Empty shelves at grocery stores across the United States is a rare scene that so many of us are witnessing amidst the COVID-19 pandemic. Popular items disappearing at my local grocery store include meat, milk, eggs, bread and toilet paper. In this time of great uncertainty, the Animal Agriculture Alliance would like to thank the farmers, ranchers, packers, processors, restaurants, retailers and everyone in the agriculture and food communities for keeping the supply chain flowing and shelves stocked with safe, nutritious food.
Show America what you do best and be the best version of yourself while doing it
While much of America is closed for business, farms and ranches remain open (along with other essential businesses that help keep us safe, healthy and fed). Still, people are understandably concerned about the empty shelves and if they will have enough food for their families in the upcoming weeks. The agriculture community should take this opportunity to extend an olive branch to the public and assure people that they can rely on American agriculture to keep the supply chain flowing. This is not a time to hit people when they’re already down. This is not a time to gloat about how “essential” our industry is or poke fun at people for not understanding how farming works or for taking our safe, abundant and affordable food supply for granted. Now is the time for the agriculture and food communities to show America what you do best and be the best version of yourself while doing it.
A light is starting to shine on agriculture
The Department of Homeland Security deemed food and agriculture workers as “essential critical infrastructure workers” during this pandemic. While this may not be surprising to farmers, restaurant workers, food processing workers, truck drivers and others along the supply chain, it puts a spotlight on food and agriculture. For years the agriculture community has been fighting constant misinformation about how food is produced and now people are looking to the agriculture and food communities for answers in these confusing times. It is important to show people that they can trust the supply chain to get them the meat, dairy and poultry that they are wanting to meet their families’ nutritional needs.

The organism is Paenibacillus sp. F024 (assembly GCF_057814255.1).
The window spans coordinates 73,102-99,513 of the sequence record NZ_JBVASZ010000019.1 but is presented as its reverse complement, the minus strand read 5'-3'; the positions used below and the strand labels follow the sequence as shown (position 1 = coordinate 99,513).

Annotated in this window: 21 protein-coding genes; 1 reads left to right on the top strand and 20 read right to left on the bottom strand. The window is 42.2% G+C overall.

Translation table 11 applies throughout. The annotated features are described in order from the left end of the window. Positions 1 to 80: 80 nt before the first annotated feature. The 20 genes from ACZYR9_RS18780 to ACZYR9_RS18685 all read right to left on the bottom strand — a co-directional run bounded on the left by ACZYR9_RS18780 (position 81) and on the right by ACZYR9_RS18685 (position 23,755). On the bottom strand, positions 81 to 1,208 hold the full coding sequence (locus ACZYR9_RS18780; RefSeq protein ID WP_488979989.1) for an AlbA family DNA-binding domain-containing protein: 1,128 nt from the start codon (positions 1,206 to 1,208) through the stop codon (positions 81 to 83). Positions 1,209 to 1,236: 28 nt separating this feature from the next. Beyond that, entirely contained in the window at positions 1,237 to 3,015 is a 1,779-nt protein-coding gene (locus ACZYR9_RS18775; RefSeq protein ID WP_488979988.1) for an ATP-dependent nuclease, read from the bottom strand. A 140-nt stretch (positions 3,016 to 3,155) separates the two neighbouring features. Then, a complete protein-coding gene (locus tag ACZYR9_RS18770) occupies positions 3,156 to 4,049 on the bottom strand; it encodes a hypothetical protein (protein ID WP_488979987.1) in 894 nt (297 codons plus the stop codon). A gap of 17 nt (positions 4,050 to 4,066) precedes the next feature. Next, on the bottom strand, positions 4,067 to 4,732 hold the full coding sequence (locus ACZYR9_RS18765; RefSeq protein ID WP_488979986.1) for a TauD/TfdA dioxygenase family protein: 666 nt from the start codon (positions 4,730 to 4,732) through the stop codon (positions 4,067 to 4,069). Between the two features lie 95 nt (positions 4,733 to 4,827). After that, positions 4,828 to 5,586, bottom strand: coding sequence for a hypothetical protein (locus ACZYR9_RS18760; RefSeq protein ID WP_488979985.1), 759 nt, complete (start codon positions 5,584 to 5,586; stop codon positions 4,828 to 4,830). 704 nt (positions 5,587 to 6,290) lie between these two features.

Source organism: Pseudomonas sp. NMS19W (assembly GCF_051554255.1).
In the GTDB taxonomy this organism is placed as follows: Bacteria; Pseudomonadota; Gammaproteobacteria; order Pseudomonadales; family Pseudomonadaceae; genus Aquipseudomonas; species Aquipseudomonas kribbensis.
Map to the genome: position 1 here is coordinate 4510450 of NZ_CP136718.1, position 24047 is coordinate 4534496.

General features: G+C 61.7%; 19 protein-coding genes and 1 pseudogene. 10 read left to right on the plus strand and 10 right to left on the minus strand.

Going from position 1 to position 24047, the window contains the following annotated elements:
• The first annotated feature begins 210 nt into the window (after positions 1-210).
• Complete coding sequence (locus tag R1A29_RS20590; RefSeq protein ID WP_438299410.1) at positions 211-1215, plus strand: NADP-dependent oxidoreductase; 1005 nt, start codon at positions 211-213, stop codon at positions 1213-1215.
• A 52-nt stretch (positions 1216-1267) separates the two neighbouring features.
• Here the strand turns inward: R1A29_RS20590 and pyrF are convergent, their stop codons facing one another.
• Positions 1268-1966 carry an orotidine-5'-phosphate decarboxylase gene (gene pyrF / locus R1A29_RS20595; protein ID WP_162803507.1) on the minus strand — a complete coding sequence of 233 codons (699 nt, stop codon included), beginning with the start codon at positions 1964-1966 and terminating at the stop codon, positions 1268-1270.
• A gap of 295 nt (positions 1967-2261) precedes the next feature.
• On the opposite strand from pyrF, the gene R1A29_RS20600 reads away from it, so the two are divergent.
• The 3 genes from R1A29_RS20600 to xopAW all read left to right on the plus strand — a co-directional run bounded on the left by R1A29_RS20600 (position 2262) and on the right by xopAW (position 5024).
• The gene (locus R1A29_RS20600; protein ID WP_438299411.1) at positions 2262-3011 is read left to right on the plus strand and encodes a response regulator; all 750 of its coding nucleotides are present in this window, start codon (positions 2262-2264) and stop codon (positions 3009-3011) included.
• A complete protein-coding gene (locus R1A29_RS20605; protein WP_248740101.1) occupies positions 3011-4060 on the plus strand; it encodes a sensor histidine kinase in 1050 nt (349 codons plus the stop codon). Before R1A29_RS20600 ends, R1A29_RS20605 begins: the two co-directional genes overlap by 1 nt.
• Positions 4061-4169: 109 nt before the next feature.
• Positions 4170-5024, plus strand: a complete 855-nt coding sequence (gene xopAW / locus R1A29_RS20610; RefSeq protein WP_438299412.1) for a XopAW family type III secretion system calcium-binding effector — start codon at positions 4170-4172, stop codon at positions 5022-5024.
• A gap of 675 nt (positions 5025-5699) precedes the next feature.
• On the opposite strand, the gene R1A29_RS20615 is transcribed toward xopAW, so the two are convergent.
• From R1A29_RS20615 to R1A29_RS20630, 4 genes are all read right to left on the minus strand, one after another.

Many people are at home and relying on social media more than ever to feel connected to others while practicing social/physical distancing. To ensure the light starting to shine on agriculture stays bright, we must communicate in a way that shows America not only how dedicated the agriculture and food communities are to keeping shelves stocked, but how those in the agriculture and food communities are people too. Try connecting with people online to share your story. We are all going through this crisis together and probably have a lot more in common with each other than we think.
People are also looking for positive stories and a bright side in a time when there is so much uncertainty in the world. I believe farmers, ranchers, restaurants, retailers and other supply chain partners have a good story to share as they adapt to meet increased demand. Alltech, a global animal health company and Alliance member has transitioned its Lexington Brewing & Distilling Company to make hand sanitizer. The retail community is restocking shelves as fast as possible, limiting sales on high-demand items and establishing special shopping hours for those most vulnerable to COVID-19. Dietitians, including Leah McGrath, Nicole Rodriguez and Rosanne Rust are posting easy and nutritious recipes on social media using the hashtag #QuarantineKitchen to help families cooking at home. These are just a few examples of people and companies stepping up to help their communities in this time of need.
Show America we are in this together
We are all in this together and we will have stronger relationships afterwards *if* we extend that olive branch and engage with people in a positive way during these unprecedented times. Each part of the supply chain has a role in getting food from farms to families’ tables. Let’s be the best version of ourselves when the country is counting on us the most and remember to continue long after this crisis ends.
All posts are the opinion of the author and do not necessarily represent the view of the Animal Ag Alliance.